Arsenal Weekend Preview: Expect Olivier Giroud to Open His Scoring Account

Matthew Snyder@schnides14Analyst IIISeptember 1, 2012

Arsenal have not lost in their past five league trips to Anfield—a run that extends all the way back to the 2006-07 season, when Liverpool exacted revenge for three previous losses to the Gunners, in league play (3-0) and the FA (3-1) and Carling Cups (6-3).

Though the Reds won 4-1 on that March 31 evening, they have since drawn three times ('07-08, '08-09, '10-11) and lost twice ('09-10, '11-12) to Arsene Wenger's side.

The most memorable of this past string of games was Andrei Arshavin's four-goal performance in the '08-09 season. In his 11th game for the Gunners after signing in January from Zenit St. Petersburg, the Russian dynamo produced one of the most unforgettable individual exploits ever seen from an Arsenal player, sweeping aside braces from Fernando Torres and Yossi Benayoun.

But how things have changed since that April 21 night—and not just for Arshavin, who has become the epitome of a bit-part player at the Emirates. Benayoun is on his second consecutive loan deal (West Ham United until January after signing on a season-long basis for the Gunners last season) since moving to Chelsea in summer 2010.

Fernando Torres, who followed Benayoun to Stamford Bridge the following winter for a now-infamous fee of £50 million, has seen his own career stagnate before an apparent re-kindling this past summer for Spain at the European Championships (where he somehow, someway emerged as the Golden Boot winner) and in the nascent league season for the Blues, where he's scored twice.

Looking now to Arsenal's upcoming trip to the red end of Merseyside—the fixture is scheduled for a mid-afternoon Sunday kickoff of 3:30 GMT—the Gunners are poised to send out a side with 10 changes from three-and-a-half years ago (although Abou Diaby and Theo Walcott, both likely starters this year, came on as substitutes that night).

Liverpool's selection shouldn't be that drastically changed—they have a chance to see three starters from that night back on the pitch (Pepe Reina, Daniel Agger and possibly Jaime Carragher).

It's one of the bizarre workings of football, that teams seem to change so frequently, and the side Arsene Wenger sends out on Sunday will be a markedly different one than even last spring, when a Robin van Persie brace fired the Gunners to a 2-1 victory in early March.

Van Persie has since left for Manchester United, but Olivier Giroud, Lukas Podolski and Santi Cazorla—Wenger's three signings this summer—should all start for the second consecutive week.

New signings (or, in Arshavin's case, relatively new) have a habit of scoring in his particular fixture, with Arshavin's four goals coming in just his 11th game for the Gunners. (The Russian would get the winner eight months later, when his superb strike, seemingly out of nowhere, gave Arsenal a 2-1 victory two weeks before Christmas '09.)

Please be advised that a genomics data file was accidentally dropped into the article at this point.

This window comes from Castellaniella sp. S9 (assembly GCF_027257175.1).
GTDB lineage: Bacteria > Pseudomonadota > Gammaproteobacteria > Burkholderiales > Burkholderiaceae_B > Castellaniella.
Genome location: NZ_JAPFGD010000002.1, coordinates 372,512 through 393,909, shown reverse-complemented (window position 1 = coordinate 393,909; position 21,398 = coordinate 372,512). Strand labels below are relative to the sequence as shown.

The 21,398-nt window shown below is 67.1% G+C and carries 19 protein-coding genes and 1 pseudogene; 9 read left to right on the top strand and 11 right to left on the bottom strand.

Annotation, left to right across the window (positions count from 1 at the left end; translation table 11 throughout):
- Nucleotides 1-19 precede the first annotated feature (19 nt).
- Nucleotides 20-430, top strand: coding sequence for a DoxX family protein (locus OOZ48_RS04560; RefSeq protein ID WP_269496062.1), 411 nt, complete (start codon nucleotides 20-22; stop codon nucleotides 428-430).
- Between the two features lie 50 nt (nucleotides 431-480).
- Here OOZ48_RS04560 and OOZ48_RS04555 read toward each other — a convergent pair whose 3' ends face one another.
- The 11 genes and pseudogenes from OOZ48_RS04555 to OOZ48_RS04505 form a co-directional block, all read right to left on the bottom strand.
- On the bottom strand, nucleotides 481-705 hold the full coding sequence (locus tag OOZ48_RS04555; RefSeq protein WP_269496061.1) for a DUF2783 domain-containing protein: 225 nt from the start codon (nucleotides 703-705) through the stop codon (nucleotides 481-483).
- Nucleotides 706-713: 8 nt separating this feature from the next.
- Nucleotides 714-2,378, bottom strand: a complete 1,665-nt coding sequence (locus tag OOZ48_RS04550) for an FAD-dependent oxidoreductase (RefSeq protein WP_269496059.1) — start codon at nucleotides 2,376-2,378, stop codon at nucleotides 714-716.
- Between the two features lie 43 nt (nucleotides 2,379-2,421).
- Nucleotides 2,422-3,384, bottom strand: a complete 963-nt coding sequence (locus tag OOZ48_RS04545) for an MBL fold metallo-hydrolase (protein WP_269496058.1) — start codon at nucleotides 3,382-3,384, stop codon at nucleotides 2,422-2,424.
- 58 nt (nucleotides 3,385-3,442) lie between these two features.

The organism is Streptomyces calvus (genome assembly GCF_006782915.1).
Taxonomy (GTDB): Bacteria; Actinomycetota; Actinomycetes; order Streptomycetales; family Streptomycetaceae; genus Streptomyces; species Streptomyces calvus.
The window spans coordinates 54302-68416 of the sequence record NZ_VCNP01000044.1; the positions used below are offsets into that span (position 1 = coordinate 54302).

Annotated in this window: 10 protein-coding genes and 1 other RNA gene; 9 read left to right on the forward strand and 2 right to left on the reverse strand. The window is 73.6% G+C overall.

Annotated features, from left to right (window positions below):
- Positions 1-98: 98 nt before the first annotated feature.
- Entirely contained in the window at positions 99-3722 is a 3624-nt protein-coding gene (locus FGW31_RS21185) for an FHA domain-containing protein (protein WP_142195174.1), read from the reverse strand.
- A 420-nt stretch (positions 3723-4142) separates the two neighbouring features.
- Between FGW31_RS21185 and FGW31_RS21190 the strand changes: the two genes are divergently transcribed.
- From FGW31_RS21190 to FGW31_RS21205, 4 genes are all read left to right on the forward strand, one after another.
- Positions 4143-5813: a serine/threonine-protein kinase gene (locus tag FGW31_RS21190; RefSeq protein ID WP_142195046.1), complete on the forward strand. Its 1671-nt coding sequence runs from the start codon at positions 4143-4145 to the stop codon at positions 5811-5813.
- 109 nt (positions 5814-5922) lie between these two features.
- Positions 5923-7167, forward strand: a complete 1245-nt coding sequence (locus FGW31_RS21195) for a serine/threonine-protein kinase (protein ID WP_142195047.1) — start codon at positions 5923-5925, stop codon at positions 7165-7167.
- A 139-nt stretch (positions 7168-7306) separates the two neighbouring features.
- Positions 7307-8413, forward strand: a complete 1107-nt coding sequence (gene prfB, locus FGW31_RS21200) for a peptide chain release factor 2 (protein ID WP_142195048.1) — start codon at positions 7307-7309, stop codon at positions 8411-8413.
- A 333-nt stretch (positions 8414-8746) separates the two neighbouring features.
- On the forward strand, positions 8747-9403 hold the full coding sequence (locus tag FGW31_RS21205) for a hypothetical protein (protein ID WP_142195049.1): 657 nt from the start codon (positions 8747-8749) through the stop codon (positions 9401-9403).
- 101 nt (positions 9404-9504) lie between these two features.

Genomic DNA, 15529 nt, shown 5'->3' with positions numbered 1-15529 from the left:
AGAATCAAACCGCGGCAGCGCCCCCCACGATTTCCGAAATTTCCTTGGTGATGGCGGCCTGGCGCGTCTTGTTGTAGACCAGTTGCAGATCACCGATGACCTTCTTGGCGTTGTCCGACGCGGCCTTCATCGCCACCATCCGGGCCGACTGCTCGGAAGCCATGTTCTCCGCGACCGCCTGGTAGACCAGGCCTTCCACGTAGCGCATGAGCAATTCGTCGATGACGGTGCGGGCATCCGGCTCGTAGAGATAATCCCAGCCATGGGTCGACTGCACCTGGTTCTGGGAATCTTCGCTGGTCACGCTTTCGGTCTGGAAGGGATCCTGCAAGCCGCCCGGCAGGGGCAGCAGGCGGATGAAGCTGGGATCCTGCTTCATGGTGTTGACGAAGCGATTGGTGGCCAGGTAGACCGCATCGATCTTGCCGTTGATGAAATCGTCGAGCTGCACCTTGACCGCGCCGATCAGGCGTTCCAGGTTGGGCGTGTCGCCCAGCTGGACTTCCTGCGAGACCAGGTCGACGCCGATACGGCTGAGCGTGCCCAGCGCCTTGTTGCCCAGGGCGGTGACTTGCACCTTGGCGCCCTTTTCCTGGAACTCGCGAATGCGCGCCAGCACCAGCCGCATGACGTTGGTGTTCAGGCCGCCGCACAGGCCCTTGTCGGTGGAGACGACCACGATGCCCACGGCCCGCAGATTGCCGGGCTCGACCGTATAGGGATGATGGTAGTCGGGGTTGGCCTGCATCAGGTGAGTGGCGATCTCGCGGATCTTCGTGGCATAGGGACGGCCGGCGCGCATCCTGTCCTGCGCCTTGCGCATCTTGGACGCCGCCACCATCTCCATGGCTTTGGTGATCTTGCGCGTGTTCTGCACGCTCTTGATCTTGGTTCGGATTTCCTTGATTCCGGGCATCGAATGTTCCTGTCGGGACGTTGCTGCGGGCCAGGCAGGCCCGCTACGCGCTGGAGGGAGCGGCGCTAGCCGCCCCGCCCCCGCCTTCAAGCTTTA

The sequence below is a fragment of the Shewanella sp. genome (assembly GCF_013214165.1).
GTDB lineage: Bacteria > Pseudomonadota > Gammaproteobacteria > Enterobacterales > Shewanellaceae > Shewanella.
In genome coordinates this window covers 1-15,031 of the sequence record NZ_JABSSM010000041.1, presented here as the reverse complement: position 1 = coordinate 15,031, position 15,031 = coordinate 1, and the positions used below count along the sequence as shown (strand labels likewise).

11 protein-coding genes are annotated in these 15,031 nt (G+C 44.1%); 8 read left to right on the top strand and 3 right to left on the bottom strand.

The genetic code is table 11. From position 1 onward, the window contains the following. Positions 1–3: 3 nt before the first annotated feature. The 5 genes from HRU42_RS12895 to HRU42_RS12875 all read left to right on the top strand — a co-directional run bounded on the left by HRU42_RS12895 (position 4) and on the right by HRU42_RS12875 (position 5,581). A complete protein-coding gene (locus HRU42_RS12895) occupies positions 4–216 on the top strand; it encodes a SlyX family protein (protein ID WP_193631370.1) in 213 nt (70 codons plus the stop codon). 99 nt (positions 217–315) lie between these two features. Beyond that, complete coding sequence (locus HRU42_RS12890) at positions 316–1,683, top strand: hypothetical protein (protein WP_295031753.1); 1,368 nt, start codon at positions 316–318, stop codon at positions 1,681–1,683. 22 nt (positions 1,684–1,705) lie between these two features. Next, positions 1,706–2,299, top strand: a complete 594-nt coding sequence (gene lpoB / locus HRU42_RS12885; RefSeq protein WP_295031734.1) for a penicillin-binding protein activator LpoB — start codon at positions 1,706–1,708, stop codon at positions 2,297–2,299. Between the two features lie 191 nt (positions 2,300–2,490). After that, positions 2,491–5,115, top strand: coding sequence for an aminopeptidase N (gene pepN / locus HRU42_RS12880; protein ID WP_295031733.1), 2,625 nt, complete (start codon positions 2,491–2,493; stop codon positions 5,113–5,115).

Marouane Chamakh notched his first goal in his Premier League debut two seasons ago, although Laurent Koscielny, signed that summer alongside the Moroccan, was sent off with a straight red card.

Giroud and Podolski in particular will be approaching this match with relish.

Both have come desperately close to scoring their first competitive goals for their new employer, with Giroud botching a right-footed effort against Sunderland and Podolski seeing a debatable incursion from Stoke City's Andy Wilkinson deny his close-range effort on his favored left boot.

Wenger noted that Thierry Henry and Robert Pires, former Arsenal stars and members of the 2003-04 Invincibles side, took some time to find their feet after moving from Juventus and Olympique de Marseille, respectively.

Neither was an automatic starter after making the switch to England from another country—a path trodden this past summer by Podolski, who came from Germany (FC Cologne), and Giroud, who crossed La Manche/English Channel from France (Montpellier Herault).

These latter two have already started a Premier League match, and will be looking to continue their upward trend.

Both looked lively during last weekend's trip to the Potters, with Podolski appearing to acclimate to the left wing, where he normally plays for Germany.

Though Arsenal have not scored in their first two league games—Wenger has said that he is "50 percent happy, and wants 50 percent improvement" for the Liverpool encounter—it seems likely that they will open their account on Sunday.

With games against Liverpool, Manchester City and Chelsea on the docket this month, a positive result (and some goals scored) would be a massive boost of confidence for this side that is still attempting to discover its identity.

Giroud, in particular, is a good bet to find the back of the net.

"I only want to take my place, gradually make my mark and win over the hearts of the fans," Giroud told the official website earlier this week.

The 6'3" striker has moved quickly to dismiss comparisons to the departed van Persie, and for good reason. Though both are left-footed, the similarities largely end there. Giroud is a far more imposing physical presence in the attacking third, and while he lacks the individual guile of the departed Dutch No. 10, he is a superior aerial threat.

Those 25 goals he scored last season for Montpellier don't mean nothing. Expect him to have scored his first for the Gunners come this time tomorrow.


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